I noticed that people behave differently on planes these days. No one talks. Everyone seemed to have some device they were listening to or looking at. I've met many interesting people on flights so this new change was a little disappointing. I had my own device, however: a book. I loved looking out the window, though, and watching the clouds move below us. My flight connected in Cleveland, and the crew held us on the plane so long before disembarking that I had to run once again to make my next flight. I was glad I'd decided to wear my athletic shoes because I had to make tracks. Again, all was well and we arrived in Philadelphia on time.
The others began arriving later in the afternoon and we got right to work. The structure was simple: divide the available time by the number of people; each person can work on whatever they needed help with--marketing, presentation techniques, characters, approach, etc. We were so bad that first day! None of us stayed within our time, although we did try. So the next day we made sure we followed our own rules, and we were able to spend an entire hour on each person's work. We discussed ways to market ourselves better, including using Twitter (you will notice I now have a Twitter feed on this blog--please feel free to follow me there!), exploring new venues, how to contact schools most effectively and cold calls. We delved deep into stories, asking questions, discussing alternate versions and the background of the tales. I learned why it is not good to aspirate (I don't think I do it, but it's something to watch for); we sought stronger beginnings, clearer endings. We sang along, listened deeply and laughed a lot. We also made time for more walks, and took two more lovely hikes during our time together.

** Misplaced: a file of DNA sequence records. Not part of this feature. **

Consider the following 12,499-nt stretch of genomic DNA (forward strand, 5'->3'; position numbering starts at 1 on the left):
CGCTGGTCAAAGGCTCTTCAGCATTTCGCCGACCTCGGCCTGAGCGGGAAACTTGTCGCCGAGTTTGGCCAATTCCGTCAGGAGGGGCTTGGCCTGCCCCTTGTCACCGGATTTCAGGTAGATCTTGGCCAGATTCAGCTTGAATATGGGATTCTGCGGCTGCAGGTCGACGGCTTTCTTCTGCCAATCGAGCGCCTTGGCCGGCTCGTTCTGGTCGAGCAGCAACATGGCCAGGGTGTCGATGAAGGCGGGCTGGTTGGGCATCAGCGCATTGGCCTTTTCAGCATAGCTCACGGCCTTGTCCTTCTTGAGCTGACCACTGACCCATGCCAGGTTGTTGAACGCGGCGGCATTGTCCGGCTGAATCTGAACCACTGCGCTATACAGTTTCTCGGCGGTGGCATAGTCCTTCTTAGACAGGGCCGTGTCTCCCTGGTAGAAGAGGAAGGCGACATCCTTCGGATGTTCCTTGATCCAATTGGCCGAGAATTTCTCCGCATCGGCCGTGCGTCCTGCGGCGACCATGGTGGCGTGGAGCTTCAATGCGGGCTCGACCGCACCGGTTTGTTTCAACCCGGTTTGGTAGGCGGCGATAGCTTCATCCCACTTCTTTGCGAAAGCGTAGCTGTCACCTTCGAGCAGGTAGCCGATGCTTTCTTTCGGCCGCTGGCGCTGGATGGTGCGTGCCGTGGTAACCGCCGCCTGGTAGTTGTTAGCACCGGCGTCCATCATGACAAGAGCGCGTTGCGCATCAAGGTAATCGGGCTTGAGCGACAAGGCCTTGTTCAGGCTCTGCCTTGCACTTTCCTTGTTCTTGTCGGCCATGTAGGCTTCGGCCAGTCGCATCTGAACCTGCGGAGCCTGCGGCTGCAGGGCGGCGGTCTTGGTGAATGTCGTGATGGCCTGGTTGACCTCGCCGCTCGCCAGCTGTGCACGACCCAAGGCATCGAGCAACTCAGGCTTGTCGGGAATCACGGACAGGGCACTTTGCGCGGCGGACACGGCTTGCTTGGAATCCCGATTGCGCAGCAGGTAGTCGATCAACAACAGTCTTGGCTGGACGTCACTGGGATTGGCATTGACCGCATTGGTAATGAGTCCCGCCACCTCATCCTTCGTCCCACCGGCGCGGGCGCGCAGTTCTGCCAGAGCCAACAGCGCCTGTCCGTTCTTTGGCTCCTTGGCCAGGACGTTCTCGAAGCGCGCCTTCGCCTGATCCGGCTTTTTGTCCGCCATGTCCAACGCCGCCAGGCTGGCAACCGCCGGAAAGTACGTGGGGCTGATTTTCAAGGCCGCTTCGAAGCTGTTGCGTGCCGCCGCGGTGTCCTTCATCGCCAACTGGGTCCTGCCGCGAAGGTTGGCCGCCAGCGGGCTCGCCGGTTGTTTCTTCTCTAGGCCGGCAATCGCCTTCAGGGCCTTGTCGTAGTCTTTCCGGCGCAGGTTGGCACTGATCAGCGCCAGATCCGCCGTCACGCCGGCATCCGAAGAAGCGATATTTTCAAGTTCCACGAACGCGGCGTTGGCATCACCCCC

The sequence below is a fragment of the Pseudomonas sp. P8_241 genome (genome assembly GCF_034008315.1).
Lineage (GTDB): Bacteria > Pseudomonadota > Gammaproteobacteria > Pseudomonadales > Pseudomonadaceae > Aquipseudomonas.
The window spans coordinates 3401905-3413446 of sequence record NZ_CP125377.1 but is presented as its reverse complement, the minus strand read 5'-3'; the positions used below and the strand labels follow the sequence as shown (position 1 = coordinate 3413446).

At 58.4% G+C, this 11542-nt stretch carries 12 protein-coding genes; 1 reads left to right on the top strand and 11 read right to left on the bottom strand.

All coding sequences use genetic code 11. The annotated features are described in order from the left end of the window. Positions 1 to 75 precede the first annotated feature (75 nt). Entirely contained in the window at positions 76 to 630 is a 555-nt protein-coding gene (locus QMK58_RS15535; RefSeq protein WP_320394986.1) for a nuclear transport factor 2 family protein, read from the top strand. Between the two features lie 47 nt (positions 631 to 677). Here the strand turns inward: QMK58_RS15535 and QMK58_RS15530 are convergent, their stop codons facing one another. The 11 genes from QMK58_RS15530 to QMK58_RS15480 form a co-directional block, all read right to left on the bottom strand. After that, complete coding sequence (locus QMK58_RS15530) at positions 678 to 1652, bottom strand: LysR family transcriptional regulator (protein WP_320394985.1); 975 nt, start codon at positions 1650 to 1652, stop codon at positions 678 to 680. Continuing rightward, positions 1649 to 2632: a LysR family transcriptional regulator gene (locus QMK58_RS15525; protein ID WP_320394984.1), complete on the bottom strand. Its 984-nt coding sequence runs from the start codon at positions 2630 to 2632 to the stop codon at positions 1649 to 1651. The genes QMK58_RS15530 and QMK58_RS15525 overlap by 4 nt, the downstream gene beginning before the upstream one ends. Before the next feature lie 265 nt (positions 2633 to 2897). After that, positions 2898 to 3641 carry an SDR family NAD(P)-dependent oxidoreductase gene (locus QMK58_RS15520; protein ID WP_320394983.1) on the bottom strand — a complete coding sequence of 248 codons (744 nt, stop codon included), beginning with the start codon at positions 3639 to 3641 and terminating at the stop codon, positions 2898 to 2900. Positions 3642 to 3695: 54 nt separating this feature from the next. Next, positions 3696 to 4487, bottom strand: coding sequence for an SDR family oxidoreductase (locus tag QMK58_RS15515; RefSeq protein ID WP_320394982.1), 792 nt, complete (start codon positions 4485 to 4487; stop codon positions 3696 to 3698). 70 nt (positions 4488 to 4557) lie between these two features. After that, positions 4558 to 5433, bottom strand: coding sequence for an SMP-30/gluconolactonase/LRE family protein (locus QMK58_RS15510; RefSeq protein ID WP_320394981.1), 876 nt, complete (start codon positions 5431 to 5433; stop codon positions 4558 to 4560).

I was ready to come home Sunday and get to work, filled with good ideas and two new stories almost ready for performance. But my flight was canceled because the tornadoes in the Midwest had disrupted flight schedules. So I had another evening with my friends, and then was finally home by Monday evening.
If you ever wondered about how storytellers work on their work, now you know. It was much more fun and more productive, honestly, than working alone because the varied points of view provided insights I would not have considered. And it was just as valuable to work on the others' stories because it forced me to think about new things, to learn new perspectives and to consider more possible ways of developing and telling stories than I might ever have found on my own.
Copyright 2012 Susanna Holstein. All rights reserved. No Republication or Redistribution Allowed without attribution to Susanna Holstein.